Fending Off a Vegetation Invasion: Overrun to Overjoyed


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Early stages of a flower glade by Sarah Joplin

Early stages of a flower glade
Photo by Sarah Joplin 

We’ve all had our breath taken away by the truly awesome transformative powers of nature. Think tornado strike images of communities leveled overnight, buildings rendered to rubble, floodwater-made moonscapes or landslides suddenly shapeshifting neighborhoods; habitation buried in an instant. Mother Nature has remarkable powers to envelop, transfigure and destroy.

There are, however, pervasive metamorphoses that nature ushers at a slower, even imperceptible pace. We’re not talking an evolutionary timeline here but rather the steady advance of vegetation deemed “invasives”. These are not dramatic overthrows, but instead quiet assaults that first encroach and eventually overwhelm a landscape. Such is the case with Eastern Red Cedar trees overtaking hardwood forest, underbrush and even pasture land throughout parts of the Midwest and specifically here at Redbud Farm.

Invasives Threatening the Midwest

Invasive species are highly problematic in a number of respects. For instance, according to the Missouri Department of Conversation, a 20% Redcedar overtake reduces forage for livestock and wildlife by 75% in a given area. The expanding reach of these trees increases risk of wildfires; they displace upland game animals, grassland bird species and small mammal diversity as they overrun the land as a monocrop. Further, there is a stark 90% reduction in undergrowth plant diversity in Red Cedar woodlands. With erosion resulting beneath these woodlands, surrounding watersheds have seen up to a 40% decline in streamflow. And Red Cedar is only one of the invasives threatening the Midwest. Others include Winter Creeper, Sericea Lespedeza, Multiflora Rose, Bush Honeysuckle, Johnson Grass and the Common Teasel. These all pose real threats to the environment, the agrarian economy and thus Midwest society as a whole.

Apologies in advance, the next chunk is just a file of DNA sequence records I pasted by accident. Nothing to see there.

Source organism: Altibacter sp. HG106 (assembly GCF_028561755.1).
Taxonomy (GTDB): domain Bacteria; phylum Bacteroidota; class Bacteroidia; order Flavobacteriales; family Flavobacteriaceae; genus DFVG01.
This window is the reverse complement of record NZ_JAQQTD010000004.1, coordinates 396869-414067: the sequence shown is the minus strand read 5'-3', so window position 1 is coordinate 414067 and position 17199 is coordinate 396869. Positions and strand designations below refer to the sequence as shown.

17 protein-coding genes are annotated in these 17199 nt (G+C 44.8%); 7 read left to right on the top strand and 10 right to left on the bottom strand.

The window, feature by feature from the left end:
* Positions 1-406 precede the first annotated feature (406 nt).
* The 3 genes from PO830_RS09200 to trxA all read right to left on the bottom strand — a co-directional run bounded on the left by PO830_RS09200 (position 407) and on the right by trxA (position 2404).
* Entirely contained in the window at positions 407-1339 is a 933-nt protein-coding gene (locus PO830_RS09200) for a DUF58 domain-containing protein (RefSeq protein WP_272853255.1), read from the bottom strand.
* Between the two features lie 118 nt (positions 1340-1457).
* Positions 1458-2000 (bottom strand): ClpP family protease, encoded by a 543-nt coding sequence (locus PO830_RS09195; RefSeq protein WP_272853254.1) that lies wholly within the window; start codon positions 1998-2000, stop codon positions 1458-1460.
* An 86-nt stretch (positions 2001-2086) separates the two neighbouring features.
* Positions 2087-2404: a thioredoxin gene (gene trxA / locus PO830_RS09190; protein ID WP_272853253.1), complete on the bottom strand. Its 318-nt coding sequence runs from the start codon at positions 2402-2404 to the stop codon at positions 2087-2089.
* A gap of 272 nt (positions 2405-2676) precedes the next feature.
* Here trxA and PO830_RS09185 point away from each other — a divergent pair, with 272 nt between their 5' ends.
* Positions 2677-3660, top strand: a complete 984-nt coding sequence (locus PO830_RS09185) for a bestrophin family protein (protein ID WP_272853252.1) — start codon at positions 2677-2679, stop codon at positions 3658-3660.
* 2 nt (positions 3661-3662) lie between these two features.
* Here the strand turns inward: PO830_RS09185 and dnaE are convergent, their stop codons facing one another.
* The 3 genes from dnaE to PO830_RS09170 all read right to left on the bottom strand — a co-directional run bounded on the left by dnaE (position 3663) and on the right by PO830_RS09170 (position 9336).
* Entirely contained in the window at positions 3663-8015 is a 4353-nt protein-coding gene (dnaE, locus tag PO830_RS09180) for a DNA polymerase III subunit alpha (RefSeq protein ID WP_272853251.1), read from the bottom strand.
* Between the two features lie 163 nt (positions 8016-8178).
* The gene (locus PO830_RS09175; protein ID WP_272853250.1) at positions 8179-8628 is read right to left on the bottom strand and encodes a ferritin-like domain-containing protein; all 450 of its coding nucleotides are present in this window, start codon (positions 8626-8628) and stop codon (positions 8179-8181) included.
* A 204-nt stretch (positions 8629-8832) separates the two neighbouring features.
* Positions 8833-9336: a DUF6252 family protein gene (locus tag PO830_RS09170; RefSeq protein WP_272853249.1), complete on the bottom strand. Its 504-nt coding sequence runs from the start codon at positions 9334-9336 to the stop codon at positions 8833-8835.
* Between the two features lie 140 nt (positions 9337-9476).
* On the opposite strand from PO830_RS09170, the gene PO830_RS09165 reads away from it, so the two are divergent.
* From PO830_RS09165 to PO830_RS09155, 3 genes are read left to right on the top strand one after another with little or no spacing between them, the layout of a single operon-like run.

When my boyfriend and I arrived in the Fall of 2010 to steward the more than 100 acres of family land largely neglected since my father’s passing 7 years prior, it was showing signs of my negligent absentee land management and upkeep: fence lines collapsing and overgrown, pasture overgrazing by my land tenant, banks of ponds trodden by livestock or breached by floods, and a poorly-maintained barn. All of these were troubling enough, but a most striking presence was the density and expanse of the Eastern Red Ceder groves.



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